Volunteers are a critical part of the Spring Point Ledge Light Trust’s success in maintaining and preserving the lighthouse in Portland’s Harbor. Volunteers lead tours, teach visitors about the lighthouse and its historic role in Portland Harbor, and point out the landmarks surrounding the lighthouse.

While volunteering is not for everyone, you can still enjoy spending some time at many of Maine’s lighthouses, usually in the summer months. If there is an entry fee, or requested donation, those important funds go to the continuing preservation of the beloved coastal guardians. If in search of lighthouses to access, you have quite the selection. Recently, the American Lighthouse Foundation moved to Owl’s Head Light at the mouth of the Rockland harbor. Now the 1854 former keeper’s house triples as offices, gift shop, and interpretive center. The 1825 tower is open on a regular schedule, weather and volunteers permitting.

Pemaquid Point Light in Bristol is open during warmer months to visitors for a mere $3 fee. This famous lighthouse is the one on the Maine Quarter; it is on a dramatic peninsula of striated granite that makes it one of the most photographed.

Burnt Island Lighthouse is accessible by boat and is open during the height of summer. You can take a boat tour to the island or kayak there on your own. The tower is closed to visitors during the Living Lighthouse Tour on Mondays and Thursdays from 2-4 p.m. Visitors are requested to make a much-needed donation, in order to keep the structures and electricity maintained.

The West Quoddy Head Lighthouse has been an aid to navigation since it was first built under the order of President Thomas Jefferson in 1808. It came into its own as a tourist destination in 2002 when the nonprofit West Quoddy Head Light Keepers Association (WQHLKA), opened the 1858 Keepers' House as a visitor center, museum and art gallery. The easternmost point in the contiguous United States is distinguished by the red and white striped tower pattern in a picturesque setting with the cliffs of Grand Manan, New Brunswick, Canada, in the distance.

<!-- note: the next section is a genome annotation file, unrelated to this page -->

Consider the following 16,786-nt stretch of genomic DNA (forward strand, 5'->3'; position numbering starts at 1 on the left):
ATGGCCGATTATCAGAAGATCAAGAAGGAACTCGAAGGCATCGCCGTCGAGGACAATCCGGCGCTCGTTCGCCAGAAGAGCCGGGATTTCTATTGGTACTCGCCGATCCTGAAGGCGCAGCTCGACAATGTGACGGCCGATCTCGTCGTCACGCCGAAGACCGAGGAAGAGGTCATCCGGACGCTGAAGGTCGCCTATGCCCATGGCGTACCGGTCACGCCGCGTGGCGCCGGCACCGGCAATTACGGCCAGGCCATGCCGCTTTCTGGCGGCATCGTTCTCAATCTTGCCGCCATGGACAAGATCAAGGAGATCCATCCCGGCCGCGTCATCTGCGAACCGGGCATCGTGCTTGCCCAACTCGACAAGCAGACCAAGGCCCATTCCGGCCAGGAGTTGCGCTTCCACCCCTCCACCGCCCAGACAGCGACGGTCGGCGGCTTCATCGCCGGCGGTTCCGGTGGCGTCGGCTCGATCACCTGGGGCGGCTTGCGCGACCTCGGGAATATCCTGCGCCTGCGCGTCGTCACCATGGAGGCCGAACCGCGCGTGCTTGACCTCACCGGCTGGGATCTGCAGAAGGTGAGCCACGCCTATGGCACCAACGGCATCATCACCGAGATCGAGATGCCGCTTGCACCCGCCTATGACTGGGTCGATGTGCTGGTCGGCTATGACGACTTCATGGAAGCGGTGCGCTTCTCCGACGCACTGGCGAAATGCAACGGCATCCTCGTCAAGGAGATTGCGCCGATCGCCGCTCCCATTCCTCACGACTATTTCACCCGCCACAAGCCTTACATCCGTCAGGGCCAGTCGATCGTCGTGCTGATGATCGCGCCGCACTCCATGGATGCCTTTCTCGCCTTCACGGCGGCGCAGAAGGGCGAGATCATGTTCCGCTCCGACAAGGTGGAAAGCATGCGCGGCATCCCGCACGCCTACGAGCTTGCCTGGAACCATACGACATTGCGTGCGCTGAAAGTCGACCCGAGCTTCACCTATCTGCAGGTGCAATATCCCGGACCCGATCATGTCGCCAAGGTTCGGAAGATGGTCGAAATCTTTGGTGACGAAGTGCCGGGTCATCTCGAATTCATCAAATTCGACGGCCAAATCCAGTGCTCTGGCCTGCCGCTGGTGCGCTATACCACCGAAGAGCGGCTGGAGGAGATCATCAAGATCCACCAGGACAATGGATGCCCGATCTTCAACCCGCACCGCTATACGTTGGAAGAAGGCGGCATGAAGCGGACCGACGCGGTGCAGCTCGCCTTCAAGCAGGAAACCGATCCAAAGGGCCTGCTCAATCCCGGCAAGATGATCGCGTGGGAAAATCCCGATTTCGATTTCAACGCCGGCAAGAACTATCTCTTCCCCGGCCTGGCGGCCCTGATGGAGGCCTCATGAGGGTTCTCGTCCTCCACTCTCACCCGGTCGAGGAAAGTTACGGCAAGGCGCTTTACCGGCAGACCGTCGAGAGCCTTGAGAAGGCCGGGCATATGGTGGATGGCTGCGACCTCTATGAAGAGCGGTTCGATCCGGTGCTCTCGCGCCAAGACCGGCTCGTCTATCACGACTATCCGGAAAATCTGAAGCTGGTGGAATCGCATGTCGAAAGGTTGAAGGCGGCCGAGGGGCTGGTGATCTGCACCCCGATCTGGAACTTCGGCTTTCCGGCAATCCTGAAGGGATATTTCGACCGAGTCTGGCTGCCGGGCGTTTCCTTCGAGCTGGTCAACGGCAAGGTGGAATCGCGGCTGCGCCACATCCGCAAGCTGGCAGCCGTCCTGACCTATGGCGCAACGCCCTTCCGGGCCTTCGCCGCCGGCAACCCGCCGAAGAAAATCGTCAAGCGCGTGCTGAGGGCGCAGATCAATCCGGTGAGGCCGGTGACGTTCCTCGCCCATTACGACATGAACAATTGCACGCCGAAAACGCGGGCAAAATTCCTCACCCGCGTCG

While there are many lighthouses accessible regularly, some are closed to the public except for one single day every year — the second Saturday in September. On September 9, 2017, at least 23 lighthouses will be open to the public on Maine Open Lighthouse Day. Sponsored by the U.S. Coast Guard, the Maine Office of Tourism and the American Lighthouse Foundation, this annual event attracts 18,000 visitors.  

Viewing lighthouses from the water is a magical experience with many companies offering lighthouse cruises, such as Finestkind in Ogunquit, Portland Land & Sea Tours in Portland, and the Bar Harbor Whale Watch Co. sailing in Frenchman Bay.

One truly unique way to get to experience a lighthouse firsthand is to stay at one. There are some lighthouses that are now B&B’s or vacation rentals in Maine, where guests can stay in the keeper’s house and see what it would have been like to live by the sea or on a tiny private island.

Another way to experience a lighthouse up close will be at the Maine Maritime Museum. With the grand opening of “Into the Lantern: A Lighthouse Experience” in June 2017, visitors are able to enter a full-scale replication of the Cape Elizabeth Two Lights lighthouse tower lantern room and see the original second-order Fresnel lens from the east tower at Two Lights while experiencing the environment of the lantern room through time-lapsed video projections. This exhibit will be the first of its kind anywhere.

Learn more about Maine’s majestic beacons at visitmaine.com.